and give everyone equal  opportunity as a
means to succeed in life. Through 
knowledge and skill, all individual can achieve greatness. Education
provides pupils teaching skill that prepare there physically, mentally and
socially for the world of work in late life. Education is major aspect of
development of any modern society since if there is deficit of educated people
then society will stops its further progress.

Every society consists of men and women, that is,
individuals of both the sex. The societal principle of difference also includes
sex difference. All human societies attach great importance to sex difference.
Though men and women have been living together form the very inception of human
history, every society differentiates its members on the basis of sex, treating
man and women in different ways and that one sex should have status superior to
the other, but in practice, sexual differentiation is always translated into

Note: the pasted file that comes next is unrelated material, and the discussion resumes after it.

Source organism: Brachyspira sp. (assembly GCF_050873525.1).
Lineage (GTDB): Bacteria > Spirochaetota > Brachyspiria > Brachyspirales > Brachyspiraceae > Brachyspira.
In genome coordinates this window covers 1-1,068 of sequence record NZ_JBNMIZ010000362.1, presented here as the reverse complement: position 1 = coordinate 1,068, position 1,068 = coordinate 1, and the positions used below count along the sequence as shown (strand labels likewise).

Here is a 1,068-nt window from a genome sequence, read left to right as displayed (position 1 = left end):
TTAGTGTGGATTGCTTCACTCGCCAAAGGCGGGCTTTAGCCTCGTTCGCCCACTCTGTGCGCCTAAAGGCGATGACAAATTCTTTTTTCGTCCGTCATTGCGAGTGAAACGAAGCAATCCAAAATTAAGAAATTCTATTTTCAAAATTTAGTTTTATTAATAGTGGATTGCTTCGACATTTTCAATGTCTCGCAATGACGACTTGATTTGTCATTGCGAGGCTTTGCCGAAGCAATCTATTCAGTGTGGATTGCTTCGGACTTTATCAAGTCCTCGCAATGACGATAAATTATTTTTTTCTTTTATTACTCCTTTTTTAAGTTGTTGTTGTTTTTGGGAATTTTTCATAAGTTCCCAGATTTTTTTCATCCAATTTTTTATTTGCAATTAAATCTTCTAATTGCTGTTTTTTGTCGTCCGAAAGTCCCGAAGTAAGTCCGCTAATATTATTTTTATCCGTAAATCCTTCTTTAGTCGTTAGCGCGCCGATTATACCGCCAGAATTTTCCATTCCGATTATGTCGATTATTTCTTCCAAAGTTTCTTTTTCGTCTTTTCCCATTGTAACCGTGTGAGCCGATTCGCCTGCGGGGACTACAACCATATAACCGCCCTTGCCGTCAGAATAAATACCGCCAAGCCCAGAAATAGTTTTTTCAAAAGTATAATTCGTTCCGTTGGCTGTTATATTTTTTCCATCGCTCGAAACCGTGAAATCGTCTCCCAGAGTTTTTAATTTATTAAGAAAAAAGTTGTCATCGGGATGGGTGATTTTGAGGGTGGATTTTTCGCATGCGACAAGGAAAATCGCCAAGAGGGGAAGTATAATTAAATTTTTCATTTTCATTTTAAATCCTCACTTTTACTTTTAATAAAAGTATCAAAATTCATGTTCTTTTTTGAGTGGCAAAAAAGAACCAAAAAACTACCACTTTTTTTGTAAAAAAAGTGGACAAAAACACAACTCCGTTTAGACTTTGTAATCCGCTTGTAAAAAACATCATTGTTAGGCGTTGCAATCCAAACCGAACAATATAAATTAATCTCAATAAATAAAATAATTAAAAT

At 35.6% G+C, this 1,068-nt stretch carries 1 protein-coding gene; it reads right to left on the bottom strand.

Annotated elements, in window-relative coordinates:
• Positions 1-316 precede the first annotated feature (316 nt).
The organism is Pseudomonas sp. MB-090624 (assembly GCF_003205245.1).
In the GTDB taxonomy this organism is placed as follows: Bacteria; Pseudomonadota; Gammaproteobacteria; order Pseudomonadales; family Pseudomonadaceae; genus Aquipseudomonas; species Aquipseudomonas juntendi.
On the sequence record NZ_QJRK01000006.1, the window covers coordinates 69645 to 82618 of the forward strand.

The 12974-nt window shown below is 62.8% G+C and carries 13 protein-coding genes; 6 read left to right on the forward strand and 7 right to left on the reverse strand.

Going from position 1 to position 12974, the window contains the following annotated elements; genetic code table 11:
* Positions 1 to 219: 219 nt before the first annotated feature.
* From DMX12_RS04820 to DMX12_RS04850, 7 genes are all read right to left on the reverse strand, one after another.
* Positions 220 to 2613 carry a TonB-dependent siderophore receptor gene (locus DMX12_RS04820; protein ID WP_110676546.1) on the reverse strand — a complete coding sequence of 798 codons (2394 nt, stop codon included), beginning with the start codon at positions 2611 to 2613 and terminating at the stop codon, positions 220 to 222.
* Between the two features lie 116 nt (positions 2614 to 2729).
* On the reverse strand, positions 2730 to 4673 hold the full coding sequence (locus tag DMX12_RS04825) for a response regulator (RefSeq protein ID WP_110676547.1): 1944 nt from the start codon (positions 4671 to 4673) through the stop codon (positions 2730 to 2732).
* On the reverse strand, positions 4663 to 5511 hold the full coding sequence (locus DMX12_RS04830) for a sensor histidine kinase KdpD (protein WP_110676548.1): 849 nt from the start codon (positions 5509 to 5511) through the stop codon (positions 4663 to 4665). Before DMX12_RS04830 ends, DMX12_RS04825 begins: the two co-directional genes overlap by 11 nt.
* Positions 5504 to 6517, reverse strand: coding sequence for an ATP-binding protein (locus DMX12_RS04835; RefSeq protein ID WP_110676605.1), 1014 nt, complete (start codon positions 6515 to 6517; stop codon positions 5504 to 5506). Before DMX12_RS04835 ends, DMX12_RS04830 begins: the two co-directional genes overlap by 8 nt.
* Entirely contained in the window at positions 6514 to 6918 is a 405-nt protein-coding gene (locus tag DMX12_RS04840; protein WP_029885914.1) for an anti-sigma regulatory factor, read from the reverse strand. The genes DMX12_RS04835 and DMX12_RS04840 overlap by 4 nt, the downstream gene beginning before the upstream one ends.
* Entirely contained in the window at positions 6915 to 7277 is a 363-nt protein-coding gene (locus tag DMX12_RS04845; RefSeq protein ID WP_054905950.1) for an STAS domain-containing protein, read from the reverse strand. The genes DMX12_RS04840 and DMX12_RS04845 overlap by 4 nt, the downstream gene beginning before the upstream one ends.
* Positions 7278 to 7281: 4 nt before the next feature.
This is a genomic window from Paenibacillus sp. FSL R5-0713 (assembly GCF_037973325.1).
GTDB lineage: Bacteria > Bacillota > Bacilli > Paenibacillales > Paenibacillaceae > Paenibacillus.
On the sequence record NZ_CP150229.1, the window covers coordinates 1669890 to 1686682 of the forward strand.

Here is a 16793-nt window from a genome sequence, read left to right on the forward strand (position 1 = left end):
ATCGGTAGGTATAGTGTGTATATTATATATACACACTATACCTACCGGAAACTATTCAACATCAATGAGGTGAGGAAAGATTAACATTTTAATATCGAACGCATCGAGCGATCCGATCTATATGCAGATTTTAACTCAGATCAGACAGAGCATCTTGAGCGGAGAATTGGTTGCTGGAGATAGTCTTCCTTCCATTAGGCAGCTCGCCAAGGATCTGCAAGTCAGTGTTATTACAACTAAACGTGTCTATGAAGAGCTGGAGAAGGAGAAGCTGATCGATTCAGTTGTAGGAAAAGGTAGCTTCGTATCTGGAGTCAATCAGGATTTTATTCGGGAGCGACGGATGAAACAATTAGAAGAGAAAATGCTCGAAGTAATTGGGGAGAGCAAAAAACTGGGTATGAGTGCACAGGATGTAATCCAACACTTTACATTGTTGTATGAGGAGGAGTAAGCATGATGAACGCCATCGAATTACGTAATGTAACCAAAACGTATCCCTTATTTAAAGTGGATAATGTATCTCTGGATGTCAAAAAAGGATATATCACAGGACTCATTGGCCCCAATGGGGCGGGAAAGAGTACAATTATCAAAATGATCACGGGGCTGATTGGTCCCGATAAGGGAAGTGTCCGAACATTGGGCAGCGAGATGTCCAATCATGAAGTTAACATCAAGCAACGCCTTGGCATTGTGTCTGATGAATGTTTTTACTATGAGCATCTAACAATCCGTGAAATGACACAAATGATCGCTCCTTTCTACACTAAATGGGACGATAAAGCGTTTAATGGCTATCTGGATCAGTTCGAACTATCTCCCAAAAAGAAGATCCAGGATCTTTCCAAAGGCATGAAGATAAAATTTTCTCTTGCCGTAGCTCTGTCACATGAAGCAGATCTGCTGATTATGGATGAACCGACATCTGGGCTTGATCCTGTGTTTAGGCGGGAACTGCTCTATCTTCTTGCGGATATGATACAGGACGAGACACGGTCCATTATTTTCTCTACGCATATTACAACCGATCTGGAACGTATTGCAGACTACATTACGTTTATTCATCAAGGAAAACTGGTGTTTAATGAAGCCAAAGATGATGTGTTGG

sexual inequality. Women produce children; women are mothers and wives; women
do the cooking, mending, sewing and washing; they take care of men and are
subordinate to male authority; they are largely excluded from high status
occupations and from positions of power. Many areas of employment were
completely shut for women. They have access to resources, technology and money.
These generalizations apply, to some degree to practically every known human
society. The most basic division of labour appears to be founded on sex or
gender. There are man’s jobs and women’s job in the simplest hunting and
gathering bands and the most complex industrial societies. In terms of the
reward of prestige, wealth and power attached to gender roles, women almost
invariably come off worst. In recent years, particularly with the rise of the
women’s Liberation Movement, the reasons for sexually based division labour and
for the inequality between male and female roles have been hotly debated.
Clearly women are biologically different from men. Though there is disagreement
about the exact nature and consequences of this difference; some sociologists,
anthropologists and psychologists argue that it is sufficient to explain the
basic sexual division labour in all societies.

            As a mother, sister, daughter or wife, the role of the women in the